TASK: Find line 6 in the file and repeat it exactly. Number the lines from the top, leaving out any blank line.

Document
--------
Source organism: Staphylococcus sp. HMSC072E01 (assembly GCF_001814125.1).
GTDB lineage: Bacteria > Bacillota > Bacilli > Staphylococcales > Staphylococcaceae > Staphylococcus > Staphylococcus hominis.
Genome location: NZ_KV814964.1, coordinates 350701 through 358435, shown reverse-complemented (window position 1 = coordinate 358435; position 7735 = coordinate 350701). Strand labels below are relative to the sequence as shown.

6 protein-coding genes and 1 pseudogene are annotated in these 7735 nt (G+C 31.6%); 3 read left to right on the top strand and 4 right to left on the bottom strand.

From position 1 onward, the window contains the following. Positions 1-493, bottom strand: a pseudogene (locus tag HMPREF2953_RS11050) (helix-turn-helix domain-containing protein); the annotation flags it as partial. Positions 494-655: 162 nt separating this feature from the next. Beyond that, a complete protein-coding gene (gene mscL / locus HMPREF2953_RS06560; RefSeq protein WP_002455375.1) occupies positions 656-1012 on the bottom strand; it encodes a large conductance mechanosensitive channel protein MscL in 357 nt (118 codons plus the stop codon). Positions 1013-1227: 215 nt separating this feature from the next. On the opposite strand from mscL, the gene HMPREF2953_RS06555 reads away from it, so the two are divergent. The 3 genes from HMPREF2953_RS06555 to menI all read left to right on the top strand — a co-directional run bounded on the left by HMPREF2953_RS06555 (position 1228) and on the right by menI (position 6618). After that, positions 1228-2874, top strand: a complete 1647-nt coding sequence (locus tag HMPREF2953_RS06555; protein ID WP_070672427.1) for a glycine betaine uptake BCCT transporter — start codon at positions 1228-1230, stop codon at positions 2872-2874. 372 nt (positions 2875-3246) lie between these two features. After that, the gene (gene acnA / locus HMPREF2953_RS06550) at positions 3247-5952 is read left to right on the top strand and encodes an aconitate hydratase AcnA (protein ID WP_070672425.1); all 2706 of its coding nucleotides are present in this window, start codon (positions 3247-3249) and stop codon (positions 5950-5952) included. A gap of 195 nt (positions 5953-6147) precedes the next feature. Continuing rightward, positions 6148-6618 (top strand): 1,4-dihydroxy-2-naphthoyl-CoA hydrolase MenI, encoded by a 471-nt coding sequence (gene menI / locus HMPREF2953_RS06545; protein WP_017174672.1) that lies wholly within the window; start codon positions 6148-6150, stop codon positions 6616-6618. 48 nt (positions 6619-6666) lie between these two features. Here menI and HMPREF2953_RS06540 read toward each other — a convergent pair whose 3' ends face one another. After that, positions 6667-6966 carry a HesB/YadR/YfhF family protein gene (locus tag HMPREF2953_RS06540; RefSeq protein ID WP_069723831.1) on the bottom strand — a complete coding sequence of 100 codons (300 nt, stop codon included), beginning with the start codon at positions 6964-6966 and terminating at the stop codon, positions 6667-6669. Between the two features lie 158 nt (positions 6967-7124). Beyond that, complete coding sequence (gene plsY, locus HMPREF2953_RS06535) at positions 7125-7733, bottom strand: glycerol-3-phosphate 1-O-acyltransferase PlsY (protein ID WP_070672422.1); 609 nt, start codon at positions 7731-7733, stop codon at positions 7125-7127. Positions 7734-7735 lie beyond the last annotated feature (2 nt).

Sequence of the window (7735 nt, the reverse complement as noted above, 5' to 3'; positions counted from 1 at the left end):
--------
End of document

Sequence of the window (7735 nt, the reverse complement as noted above, 5' to 3'; positions counted from 1 at the left end):